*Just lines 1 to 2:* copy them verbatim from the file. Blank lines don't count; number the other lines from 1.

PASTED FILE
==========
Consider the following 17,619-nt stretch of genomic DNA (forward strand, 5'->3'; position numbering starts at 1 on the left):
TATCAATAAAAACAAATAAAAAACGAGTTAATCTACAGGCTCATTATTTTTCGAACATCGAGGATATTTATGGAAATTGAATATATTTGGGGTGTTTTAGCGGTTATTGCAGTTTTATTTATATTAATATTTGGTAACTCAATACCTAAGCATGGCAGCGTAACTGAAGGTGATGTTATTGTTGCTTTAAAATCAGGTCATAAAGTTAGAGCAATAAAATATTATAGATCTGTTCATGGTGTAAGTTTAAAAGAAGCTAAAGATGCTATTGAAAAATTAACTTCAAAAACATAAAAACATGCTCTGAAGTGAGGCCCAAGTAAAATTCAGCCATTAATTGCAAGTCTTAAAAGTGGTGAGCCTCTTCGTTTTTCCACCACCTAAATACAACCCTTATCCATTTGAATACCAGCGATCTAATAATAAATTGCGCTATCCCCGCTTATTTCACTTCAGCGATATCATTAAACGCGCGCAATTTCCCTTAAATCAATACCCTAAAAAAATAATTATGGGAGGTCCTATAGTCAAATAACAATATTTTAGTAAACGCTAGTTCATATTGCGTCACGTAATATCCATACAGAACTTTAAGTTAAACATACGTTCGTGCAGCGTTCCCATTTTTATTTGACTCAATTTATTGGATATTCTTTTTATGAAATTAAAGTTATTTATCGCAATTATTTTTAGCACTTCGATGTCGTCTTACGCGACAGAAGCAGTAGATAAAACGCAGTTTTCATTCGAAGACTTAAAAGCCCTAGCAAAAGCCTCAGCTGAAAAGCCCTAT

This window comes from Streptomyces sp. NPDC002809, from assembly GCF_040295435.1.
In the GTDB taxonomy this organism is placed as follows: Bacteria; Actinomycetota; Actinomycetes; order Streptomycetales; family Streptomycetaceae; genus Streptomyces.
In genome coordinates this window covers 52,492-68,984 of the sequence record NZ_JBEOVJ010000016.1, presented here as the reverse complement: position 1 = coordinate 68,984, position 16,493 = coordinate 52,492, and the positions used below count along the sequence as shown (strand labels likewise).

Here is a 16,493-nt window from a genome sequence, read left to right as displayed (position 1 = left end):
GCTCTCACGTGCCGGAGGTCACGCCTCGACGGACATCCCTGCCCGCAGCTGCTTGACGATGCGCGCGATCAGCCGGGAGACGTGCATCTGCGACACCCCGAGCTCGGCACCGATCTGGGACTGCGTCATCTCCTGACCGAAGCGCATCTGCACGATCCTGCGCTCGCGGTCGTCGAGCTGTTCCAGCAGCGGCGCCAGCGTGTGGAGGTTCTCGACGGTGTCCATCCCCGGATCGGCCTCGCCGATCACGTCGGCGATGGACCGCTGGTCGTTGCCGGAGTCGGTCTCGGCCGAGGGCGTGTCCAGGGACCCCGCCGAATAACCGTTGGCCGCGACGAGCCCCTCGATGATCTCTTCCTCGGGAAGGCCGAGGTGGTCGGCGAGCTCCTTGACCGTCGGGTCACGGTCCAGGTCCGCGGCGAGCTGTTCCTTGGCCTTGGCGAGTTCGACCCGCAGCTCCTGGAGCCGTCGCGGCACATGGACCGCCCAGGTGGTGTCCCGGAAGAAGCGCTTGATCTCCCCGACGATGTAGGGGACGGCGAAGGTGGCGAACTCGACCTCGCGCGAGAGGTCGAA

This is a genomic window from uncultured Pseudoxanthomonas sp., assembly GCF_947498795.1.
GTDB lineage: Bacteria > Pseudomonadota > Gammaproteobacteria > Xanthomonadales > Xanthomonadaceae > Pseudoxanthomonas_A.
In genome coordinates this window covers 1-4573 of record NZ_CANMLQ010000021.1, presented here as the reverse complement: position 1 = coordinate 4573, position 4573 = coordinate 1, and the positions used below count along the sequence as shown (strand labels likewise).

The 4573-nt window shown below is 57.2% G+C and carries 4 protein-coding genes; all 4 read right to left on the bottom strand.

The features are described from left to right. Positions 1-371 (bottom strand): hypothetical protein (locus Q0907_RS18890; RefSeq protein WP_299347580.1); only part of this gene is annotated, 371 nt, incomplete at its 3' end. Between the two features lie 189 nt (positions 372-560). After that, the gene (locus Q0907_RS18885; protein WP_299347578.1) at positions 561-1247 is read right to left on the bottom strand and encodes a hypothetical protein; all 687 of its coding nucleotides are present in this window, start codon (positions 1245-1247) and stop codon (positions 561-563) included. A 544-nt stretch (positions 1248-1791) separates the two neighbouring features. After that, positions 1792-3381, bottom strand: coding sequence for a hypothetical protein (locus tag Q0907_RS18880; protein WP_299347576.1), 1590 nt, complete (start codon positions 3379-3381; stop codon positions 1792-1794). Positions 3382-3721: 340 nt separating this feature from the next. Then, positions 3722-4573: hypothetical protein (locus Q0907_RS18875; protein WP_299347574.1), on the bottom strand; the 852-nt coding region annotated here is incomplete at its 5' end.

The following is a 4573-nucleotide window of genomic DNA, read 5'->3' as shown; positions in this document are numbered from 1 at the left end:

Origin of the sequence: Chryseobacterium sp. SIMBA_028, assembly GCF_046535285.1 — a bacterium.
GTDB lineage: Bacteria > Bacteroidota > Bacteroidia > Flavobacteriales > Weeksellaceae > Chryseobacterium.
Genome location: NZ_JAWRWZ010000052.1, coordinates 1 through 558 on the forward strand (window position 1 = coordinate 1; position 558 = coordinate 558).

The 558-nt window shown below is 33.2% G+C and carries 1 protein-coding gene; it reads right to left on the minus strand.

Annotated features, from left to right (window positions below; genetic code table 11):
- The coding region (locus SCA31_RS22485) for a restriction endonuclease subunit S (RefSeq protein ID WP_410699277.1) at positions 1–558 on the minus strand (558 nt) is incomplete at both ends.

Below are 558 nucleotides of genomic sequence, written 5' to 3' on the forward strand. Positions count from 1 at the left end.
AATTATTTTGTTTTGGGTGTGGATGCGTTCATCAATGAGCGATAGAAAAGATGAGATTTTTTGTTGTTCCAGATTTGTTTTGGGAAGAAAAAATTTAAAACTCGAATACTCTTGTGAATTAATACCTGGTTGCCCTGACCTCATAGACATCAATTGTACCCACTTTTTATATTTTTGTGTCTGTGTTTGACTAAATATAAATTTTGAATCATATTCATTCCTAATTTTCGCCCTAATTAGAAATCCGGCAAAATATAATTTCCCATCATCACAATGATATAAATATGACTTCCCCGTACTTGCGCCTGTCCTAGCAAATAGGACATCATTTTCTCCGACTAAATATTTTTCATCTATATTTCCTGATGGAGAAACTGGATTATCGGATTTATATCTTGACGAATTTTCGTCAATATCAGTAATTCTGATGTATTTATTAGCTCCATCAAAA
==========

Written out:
Consider the following 17,619-nt stretch of genomic DNA (forward strand, 5'->3'; position numbering starts at 1 on the left):
TATCAATAAAAACAAATAAAAAACGAGTTAATCTACAGGCTCATTATTTTTCGAACATCGAGGATATTTATGGAAATTGAATATATTTGGGGTGTTTTAGCGGTTATTGCAGTTTTATTTATATTAATATTTGGTAACTCAATACCTAAGCATGGCAGCGTAACTGAAGGTGATGTTATTGTTGCTTTAAAATCAGGTCATAAAGTTAGAGCAATAAAATATTATAGATCTGTTCATGGTGTAAGTTTAAAAGAAGCTAAAGATGCTATTGAAAAATTAACTTCAAAAACATAAAAACATGCTCTGAAGTGAGGCCCAAGTAAAATTCAGCCATTAATTGCAAGTCTTAAAAGTGGTGAGCCTCTTCGTTTTTCCACCACCTAAATACAACCCTTATCCATTTGAATACCAGCGATCTAATAATAAATTGCGCTATCCCCGCTTATTTCACTTCAGCGATATCATTAAACGCGCGCAATTTCCCTTAAATCAATACCCTAAAAAAATAATTATGGGAGGTCCTATAGTCAAATAACAATATTTTAGTAAACGCTAGTTCATATTGCGTCACGTAATATCCATACAGAACTTTAAGTTAAACATACGTTCGTGCAGCGTTCCCATTTTTATTTGACTCAATTTATTGGATATTCTTTTTATGAAATTAAAGTTATTTATCGCAATTATTTTTAGCACTTCGATGTCGTCTTACGCGACAGAAGCAGTAGATAAAACGCAGTTTTCATTCGAAGACTTAAAAGCCCTAGCAAAAGCCTCAGCTGAAAAGCCCTAT